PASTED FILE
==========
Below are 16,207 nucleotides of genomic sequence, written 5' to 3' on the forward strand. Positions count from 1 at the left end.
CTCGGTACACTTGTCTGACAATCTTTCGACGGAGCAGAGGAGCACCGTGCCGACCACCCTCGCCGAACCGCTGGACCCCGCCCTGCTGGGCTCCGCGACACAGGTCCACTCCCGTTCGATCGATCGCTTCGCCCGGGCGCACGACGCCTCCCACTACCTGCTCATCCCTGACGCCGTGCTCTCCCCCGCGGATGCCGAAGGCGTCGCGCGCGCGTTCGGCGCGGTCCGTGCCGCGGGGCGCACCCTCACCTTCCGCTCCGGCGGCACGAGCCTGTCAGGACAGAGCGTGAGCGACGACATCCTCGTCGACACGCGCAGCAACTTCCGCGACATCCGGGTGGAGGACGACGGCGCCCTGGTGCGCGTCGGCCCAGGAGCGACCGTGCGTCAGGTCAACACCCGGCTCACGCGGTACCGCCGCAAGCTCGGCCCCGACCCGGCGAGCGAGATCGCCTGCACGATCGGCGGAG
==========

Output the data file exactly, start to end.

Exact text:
Below are 16,207 nucleotides of genomic sequence, written 5' to 3' on the forward strand. Positions count from 1 at the left end.
CTCGGTACACTTGTCTGACAATCTTTCGACGGAGCAGAGGAGCACCGTGCCGACCACCCTCGCCGAACCGCTGGACCCCGCCCTGCTGGGCTCCGCGACACAGGTCCACTCCCGTTCGATCGATCGCTTCGCCCGGGCGCACGACGCCTCCCACTACCTGCTCATCCCTGACGCCGTGCTCTCCCCCGCGGATGCCGAAGGCGTCGCGCGCGCGTTCGGCGCGGTCCGTGCCGCGGGGCGCACCCTCACCTTCCGCTCCGGCGGCACGAGCCTGTCAGGACAGAGCGTGAGCGACGACATCCTCGTCGACACGCGCAGCAACTTCCGCGACATCCGGGTGGAGGACGACGGCGCCCTGGTGCGCGTCGGCCCAGGAGCGACCGTGCGTCAGGTCAACACCCGGCTCACGCGGTACCGCCGCAAGCTCGGCCCCGACCCGGCGAGCGAGATCGCCTGCACGATCGGCGGAG